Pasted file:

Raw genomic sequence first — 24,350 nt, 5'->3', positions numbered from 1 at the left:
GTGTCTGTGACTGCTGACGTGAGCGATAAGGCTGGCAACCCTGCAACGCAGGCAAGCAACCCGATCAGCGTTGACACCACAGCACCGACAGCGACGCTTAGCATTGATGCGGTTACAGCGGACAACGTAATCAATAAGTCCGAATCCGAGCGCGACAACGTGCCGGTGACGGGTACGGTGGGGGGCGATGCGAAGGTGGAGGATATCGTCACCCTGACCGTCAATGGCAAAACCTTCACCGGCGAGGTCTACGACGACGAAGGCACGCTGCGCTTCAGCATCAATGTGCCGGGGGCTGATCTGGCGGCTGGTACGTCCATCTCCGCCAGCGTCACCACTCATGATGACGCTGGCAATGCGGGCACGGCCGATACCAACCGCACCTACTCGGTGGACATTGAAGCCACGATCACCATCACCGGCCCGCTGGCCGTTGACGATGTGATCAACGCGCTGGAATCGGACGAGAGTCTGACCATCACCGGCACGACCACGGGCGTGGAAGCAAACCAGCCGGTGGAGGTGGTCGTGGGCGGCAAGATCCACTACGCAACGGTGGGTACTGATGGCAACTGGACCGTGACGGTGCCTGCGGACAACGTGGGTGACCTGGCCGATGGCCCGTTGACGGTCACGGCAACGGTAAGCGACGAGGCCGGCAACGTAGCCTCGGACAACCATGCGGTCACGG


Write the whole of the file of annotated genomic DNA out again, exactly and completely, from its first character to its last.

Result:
Raw genomic sequence first — 24,350 nt, 5'->3', positions numbered from 1 at the left:
GTGTCTGTGACTGCTGACGTGAGCGATAAGGCTGGCAACCCTGCAACGCAGGCAAGCAACCCGATCAGCGTTGACACCACAGCACCGACAGCGACGCTTAGCATTGATGCGGTTACAGCGGACAACGTAATCAATAAGTCCGAATCCGAGCGCGACAACGTGCCGGTGACGGGTACGGTGGGGGGCGATGCGAAGGTGGAGGATATCGTCACCCTGACCGTCAATGGCAAAACCTTCACCGGCGAGGTCTACGACGACGAAGGCACGCTGCGCTTCAGCATCAATGTGCCGGGGGCTGATCTGGCGGCTGGTACGTCCATCTCCGCCAGCGTCACCACTCATGATGACGCTGGCAATGCGGGCACGGCCGATACCAACCGCACCTACTCGGTGGACATTGAAGCCACGATCACCATCACCGGCCCGCTGGCCGTTGACGATGTGATCAACGCGCTGGAATCGGACGAGAGTCTGACCATCACCGGCACGACCACGGGCGTGGAAGCAAACCAGCCGGTGGAGGTGGTCGTGGGCGGCAAGATCCACTACGCAACGGTGGGTACTGATGGCAACTGGACCGTGACGGTGCCTGCGGACAACGTGGGTGACCTGGCCGATGGCCCGTTGACGGTCACGGCAACGGTAAGCGACGAGGCCGGCAACGTAGCCTCGGACAACCATGCGGTCACGG